When pianist Nadine Shank learned last year that she had Creutzfeld-Jakob disease, an incurable, rapidly progressing dementia, she responded with her characteristic fortitude and sparkle by immediately making as much music as time allowed. She passed away an all-too-brief six months later, but left a beautiful and touching musical gift for her myriad admirers to remember her by.
“Celestial Graces: A Remembrance of Nadine Shank,” a video featuring some of that music-making, augmented by archival footage of numerous concerts Shank shared with her University of Massachusetts colleagues and friends, will be streamed free of charge on Jan. 31 at 3 p.m. on the UMass College of Humanities and Fine Arts YouTube channel, youtube.com/user/umassmusicdance
Shank taught at UMass for 40 years, developing the Masters in Collaborative Piano degree program there in 1989. The list of students she taught and for whose recitals she played would fill volumes, and for many of those students, the recitals were highlights of their college careers. Her discography is extensive and includes almost all the music written for classical saxophone, the instrument her father played. Shank maintained a life-long interest in saxophone repertoire, and collaborated extensively with her UMass colleague, Professor of Saxophone (retired) Lynn Klock.
Salvatore Macchia, Chair of the UMass Department of Music and Dance, remembered Shank as “…beloved by her students, admired and respected by her colleagues, and dedicated to her role as teacher, mentor, and performer. Nadine’s loss is a great blow to the UMass Department of Music and Dance. She will be sorely missed, and we will never fill the void she has left.”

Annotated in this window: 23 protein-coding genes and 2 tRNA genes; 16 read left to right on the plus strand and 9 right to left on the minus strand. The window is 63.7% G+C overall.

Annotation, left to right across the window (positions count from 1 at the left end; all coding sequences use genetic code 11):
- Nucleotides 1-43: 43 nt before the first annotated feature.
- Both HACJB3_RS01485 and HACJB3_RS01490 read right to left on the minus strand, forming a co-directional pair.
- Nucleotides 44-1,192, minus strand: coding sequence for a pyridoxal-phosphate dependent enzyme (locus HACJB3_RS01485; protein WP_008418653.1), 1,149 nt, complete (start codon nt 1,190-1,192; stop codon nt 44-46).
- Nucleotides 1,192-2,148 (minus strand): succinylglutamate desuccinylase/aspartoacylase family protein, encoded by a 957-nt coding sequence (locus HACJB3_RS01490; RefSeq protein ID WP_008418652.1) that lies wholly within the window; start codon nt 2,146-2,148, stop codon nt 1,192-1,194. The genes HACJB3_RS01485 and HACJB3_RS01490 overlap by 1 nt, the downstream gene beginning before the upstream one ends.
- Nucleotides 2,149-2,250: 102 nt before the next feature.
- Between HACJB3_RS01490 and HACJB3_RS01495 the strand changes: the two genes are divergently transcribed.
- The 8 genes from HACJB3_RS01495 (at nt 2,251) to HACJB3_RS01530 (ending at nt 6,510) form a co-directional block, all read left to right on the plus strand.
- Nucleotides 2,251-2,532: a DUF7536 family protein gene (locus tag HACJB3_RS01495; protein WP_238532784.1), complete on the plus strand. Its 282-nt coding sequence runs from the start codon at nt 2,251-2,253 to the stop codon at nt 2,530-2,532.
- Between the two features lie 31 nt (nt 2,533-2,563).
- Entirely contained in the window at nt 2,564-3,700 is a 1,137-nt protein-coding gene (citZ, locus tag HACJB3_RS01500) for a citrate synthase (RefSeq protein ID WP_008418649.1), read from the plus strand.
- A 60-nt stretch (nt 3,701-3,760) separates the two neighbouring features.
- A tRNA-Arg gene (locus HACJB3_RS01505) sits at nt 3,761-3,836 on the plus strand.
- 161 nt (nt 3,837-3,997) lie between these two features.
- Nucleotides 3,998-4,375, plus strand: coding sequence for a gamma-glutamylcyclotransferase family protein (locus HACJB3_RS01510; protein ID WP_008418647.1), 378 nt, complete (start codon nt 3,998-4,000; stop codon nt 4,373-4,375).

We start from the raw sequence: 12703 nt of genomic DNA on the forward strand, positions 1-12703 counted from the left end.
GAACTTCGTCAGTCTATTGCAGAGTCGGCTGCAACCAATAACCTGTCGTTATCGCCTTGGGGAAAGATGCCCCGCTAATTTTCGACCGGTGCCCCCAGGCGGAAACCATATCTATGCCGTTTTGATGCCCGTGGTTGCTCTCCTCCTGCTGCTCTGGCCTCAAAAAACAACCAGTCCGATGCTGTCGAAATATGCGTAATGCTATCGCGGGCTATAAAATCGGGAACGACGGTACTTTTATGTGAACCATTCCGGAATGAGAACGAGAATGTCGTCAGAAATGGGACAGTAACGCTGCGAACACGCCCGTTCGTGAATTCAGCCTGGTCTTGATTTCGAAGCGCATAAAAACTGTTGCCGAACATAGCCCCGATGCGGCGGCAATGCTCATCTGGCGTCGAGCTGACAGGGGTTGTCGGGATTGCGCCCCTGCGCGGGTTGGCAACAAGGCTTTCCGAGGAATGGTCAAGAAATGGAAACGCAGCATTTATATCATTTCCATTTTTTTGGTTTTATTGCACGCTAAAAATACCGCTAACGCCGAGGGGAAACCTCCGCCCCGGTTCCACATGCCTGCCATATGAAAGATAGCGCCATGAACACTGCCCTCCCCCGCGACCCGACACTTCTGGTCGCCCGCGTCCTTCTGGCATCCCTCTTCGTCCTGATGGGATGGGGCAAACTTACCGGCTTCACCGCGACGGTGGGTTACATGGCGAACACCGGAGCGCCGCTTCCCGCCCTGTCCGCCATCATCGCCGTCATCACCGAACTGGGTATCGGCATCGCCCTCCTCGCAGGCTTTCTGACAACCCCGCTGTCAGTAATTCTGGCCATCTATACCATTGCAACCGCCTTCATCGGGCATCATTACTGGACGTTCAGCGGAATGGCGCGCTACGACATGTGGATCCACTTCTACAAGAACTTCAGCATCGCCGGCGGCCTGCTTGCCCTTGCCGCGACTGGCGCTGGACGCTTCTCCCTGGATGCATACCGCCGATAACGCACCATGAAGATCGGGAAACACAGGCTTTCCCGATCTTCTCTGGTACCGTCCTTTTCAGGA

In addition to her many activities at UMass, Shank served the Springfield Symphony Orchestra as its Principal Pianist from 1984 onward, and she was a gifted soloist as well. Her solo piano skills are born out by recordings of Franz Liszt’s Sonetto 123 del Petrarca, from his Years of Pilgrimage, and Enrique Granados’s Goyesca No. 4, which are included at the close of Sunday’s streamed video.
Collaborations with colleagues and some recent alumnae make up the lion’s share of the concert. With Lynn Klock, Shank plays the third movement of Paul Maurice’s Tableaux de Provence, and the second movement of Paul Creston’s Sonata for Alto Saxophone and Piano, works they recorded for the Open Loop label in 1991. With Klock’s UMass successor, Professor Jonathan Hulting-Cohen, Shank plays Baljinder Singh Sekhon’s Gradient, in a concert recorded in 2019.
With pianist colleagues Estela Olevsky and Gilles Vonsattel, Shank plays two of Dvorak’s brilliant Slavonic Dances for piano duet and two of Mozkowski’s Spanish Dances. There are musical theater numbers (Sondheim’s I Remember, and Harnick’s Will He Like Me? sung by Roxanne Welch), art songs (Poulenc’s Air Vif sung by Jamie-Rose Guarrine), two movements of Saint-Saens Clarinet Sonata played by Hannah Berube, UMass ’13, and much more.
Adhering to restrictions imposed on the participants as a result of the COVID 19 pandemic made the project all the more challenging, but Shank’s wish to quickly create a musical legacy of beauty and joy in the face of her own personal tragedy came true despite the obstacles, and the January 31 virtual concert is the result.
Videography by Daniel Madsen and tireless organizational and post-production work by Shank’s husband David Nielsen and others saw the project to completion and created a lovely remembrance of this vibrant, brilliant musician, who was taken from us far too soon.
The streamed concert is free and will be a one-time-only event. Some selections will remain posted on YouTube channel.
Donations are encouraged to the newly established Nadine E. Shank Piano Endowment Fund.